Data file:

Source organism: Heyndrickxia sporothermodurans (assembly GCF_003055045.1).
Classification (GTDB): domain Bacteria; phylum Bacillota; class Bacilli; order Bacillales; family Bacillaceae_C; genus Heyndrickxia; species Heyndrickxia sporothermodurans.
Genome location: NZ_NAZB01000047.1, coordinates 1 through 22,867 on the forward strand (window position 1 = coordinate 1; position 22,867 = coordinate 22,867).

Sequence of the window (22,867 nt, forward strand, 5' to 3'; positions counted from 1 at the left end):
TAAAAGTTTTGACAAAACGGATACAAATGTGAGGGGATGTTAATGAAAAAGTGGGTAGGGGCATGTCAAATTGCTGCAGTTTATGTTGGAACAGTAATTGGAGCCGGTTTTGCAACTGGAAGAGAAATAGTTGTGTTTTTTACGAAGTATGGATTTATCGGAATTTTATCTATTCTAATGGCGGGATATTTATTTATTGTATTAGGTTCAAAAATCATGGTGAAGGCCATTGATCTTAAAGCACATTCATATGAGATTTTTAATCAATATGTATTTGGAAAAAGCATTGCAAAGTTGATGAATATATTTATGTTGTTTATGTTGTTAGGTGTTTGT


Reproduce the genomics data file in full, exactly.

Source organism: Heyndrickxia sporothermodurans (assembly GCF_003055045.1).
Classification (GTDB): domain Bacteria; phylum Bacillota; class Bacilli; order Bacillales; family Bacillaceae_C; genus Heyndrickxia; species Heyndrickxia sporothermodurans.
Genome location: NZ_NAZB01000047.1, coordinates 1 through 22,867 on the forward strand (window position 1 = coordinate 1; position 22,867 = coordinate 22,867).

Sequence of the window (22,867 nt, forward strand, 5' to 3'; positions counted from 1 at the left end):
TAAAAGTTTTGACAAAACGGATACAAATGTGAGGGGATGTTAATGAAAAAGTGGGTAGGGGCATGTCAAATTGCTGCAGTTTATGTTGGAACAGTAATTGGAGCCGGTTTTGCAACTGGAAGAGAAATAGTTGTGTTTTTTACGAAGTATGGATTTATCGGAATTTTATCTATTCTAATGGCGGGATATTTATTTATTGTATTAGGTTCAAAAATCATGGTGAAGGCCATTGATCTTAAAGCACATTCATATGAGATTTTTAATCAATATGTATTTGGAAAAAGCATTGCAAAGTTGATGAATATATTTATGTTGTTTATGTTGTTAGGTGTTTGT